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Check out these great guests at VanCAF 2024, this year’s Vancouver Comic Arts Festival, May 18 & 19 FREE at the Roundhouse.

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Maakies creator more than just Drinky Crow

Drinky Crow from The Art of Tony Millionaire.

Drinky Crow from The Art of Tony Millionaire.

Book review – The Art of Tony Millionaire

– by Shawn Conner

Drunken crows, ambulatory sock monkeys, pirate ships and old galleons, giant squids and booze. Yes, it’s Tony Millionaire.

The cartoonist is probably best known for Maakies, a no-holds-barred comic strip about the boozing bird Drinky Crow and his hapless friend Uncle Gabby, but which also incorporates cannon fire on the high seas, wanton women, cheap jokes and a wiseacre attitude that keeps it comfortably nestled in the back pages of various North American alternative weeklies.

But 2009 may be the Year of Millionaire – Elvis Costello pegged him for the cover art of his latest album, Secret, Profane and Sugarcane, and now Dark Horse, which also publishes Millionaire’s Sock Monkey comic book, has compiled The Art of Tony Millionaire (Dark Horse, 2009, hardcover, $39.95)

Even without the idiosyncratic subject matter, Millionaire’s art is instantly recognizable from the profusion of delicate lines that give his panels a woody, grainy look, and also the detail that goes into those objects that fire his imagination – the ships, right down to the last cannon, or the old houses, several ink drawings of which are collected here.


And there is also that love of booze, or perhaps drunkenness, which is personified (‘birdified’?) by Mr. Crow, usually seen with x’s for eyes and a bottle of upended hooch in his beak, with accompanying “Dook! Dook! Dook!” sound effects. And yet, for all this debauch, Millionaire can turn around and produce the pure innocence of the Sock Monkey strips, which are infused with childhood wonder and whimsy.


The Art of Tony Millionaire collects strips, drawings, posters, album covers, photographs, portraits, magazine illustrations, and words (Millionaire’s, often explaining the background to a picture or piece of art), some colour (Jim Campbell is credited with much of the colouring), some black and white. All of it is distinctly Millionaire; much of it, like the book itself, almost painfully gorgeous.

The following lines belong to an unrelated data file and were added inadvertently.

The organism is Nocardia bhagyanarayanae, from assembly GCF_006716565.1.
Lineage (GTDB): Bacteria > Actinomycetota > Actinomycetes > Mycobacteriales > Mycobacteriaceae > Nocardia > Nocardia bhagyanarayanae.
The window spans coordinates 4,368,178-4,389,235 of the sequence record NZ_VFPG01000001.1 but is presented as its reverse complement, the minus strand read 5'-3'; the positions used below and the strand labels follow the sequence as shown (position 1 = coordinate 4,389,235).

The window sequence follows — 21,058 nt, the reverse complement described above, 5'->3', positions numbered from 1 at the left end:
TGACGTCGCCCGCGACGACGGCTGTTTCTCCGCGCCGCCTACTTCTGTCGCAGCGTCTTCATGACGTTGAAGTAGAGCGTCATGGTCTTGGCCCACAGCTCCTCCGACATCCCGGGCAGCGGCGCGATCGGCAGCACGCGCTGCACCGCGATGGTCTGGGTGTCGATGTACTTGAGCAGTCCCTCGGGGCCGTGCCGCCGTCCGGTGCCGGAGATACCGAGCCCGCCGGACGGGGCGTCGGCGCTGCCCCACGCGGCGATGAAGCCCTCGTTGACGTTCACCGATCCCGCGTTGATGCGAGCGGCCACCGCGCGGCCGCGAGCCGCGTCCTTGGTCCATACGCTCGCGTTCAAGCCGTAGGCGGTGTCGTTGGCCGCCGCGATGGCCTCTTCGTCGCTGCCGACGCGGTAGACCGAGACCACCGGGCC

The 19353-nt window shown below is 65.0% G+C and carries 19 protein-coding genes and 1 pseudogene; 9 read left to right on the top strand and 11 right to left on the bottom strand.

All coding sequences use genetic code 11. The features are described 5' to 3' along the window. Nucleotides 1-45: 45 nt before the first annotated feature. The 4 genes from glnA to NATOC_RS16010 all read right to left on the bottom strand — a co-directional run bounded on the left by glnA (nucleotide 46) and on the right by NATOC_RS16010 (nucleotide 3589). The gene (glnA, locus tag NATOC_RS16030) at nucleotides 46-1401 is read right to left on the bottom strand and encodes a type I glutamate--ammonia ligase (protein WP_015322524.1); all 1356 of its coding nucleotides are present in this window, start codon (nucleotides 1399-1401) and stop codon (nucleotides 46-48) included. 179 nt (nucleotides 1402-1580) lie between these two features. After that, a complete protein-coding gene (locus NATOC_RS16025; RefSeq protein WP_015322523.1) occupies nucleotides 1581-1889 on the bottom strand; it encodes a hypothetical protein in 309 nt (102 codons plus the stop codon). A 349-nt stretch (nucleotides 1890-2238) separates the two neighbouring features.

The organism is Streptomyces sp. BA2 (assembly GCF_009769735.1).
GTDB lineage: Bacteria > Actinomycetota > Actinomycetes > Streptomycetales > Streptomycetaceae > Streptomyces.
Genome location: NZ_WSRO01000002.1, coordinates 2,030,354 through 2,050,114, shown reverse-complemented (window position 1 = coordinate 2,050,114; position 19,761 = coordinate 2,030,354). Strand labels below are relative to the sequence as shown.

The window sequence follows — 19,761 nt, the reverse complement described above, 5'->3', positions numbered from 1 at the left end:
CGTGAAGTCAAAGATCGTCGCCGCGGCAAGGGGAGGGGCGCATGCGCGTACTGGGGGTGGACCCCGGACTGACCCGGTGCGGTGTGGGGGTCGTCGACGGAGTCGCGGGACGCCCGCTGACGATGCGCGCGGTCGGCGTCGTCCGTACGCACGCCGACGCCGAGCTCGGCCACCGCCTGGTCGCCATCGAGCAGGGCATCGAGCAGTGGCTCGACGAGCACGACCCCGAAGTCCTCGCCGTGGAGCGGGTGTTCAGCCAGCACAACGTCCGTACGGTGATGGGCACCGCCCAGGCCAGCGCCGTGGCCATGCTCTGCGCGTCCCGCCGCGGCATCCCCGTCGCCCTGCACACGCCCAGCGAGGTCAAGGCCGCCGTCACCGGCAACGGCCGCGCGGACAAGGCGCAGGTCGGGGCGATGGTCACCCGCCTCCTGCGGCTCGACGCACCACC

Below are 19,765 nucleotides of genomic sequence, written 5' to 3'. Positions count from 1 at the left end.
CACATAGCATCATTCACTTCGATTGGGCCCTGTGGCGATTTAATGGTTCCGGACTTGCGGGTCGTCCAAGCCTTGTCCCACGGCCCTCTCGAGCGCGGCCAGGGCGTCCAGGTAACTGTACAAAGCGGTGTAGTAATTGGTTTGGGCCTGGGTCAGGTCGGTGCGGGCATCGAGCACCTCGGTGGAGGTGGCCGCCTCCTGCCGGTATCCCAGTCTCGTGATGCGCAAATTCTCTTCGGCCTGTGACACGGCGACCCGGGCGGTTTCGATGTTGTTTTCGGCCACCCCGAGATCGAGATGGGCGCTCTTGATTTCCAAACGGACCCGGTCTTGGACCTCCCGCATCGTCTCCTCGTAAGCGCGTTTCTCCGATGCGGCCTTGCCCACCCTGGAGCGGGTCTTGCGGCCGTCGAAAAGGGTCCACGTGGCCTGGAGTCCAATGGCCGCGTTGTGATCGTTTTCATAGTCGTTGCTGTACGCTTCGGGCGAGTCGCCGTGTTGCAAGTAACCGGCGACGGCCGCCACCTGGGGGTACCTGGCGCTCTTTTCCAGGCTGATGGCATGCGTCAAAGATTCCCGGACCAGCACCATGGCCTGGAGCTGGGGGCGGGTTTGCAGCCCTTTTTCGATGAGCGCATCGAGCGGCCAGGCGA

Some highlights include Millionaire’s early pen-and-ink drawings of old houses, which first alerted him to the idea of earning money from his talent; his anecdotes about drunken youthful follies (today’s Millionaire is a respectable Pasadena, CA-dwelling husband and father whose main vice is beer); two-page and full-page illustrations of fishing boats and schooners, rarely seen strips like “Frank Rich Editor of Modern Drunkard Magazine Interviewed By Tony Millionaire Cartoonist Maakies”; a tribute to Raggedy Ann and Andy creator Johnny Gruelle; a four-page colour fold-out of a battle at sea (this being Millionaire, the combatants include alligators, Uncle Gabby and Shriners); illustrations inspired by Invasion Manual of Earth by Satan (a book said to be “translated from the Demonic by Martin Olson”); a two-page watercolour of an alligator in a Napolean-type outfit mounted on a horse; and a stunning final page depicting Sock Monkey dwarfed by the planets of the solar system, overseen by an angel.


But really, the whole thing is a beauty. The folks at Dark Horse (publisher of Hellboy, among many other titles) have gone the extra distance in ensuring that each piece is presented to greatest effect, with backdrops that complement the art and just enough insight from the artist to add to the presentation without spoiling the mystery. (Though I’m still wondering what the two pages devoted to a message board exchange about Yogi Bear has to do with anything. Just the cartoonist’s perverse sense of humour, perhaps.)

Most artists are a product of their obsessions, but Millionaire’s are among the strangest and most eclectic. There is a whole world within these pages. It’s Millionaire’s, and we’re lucky to have a chance to visit. Dook dook!

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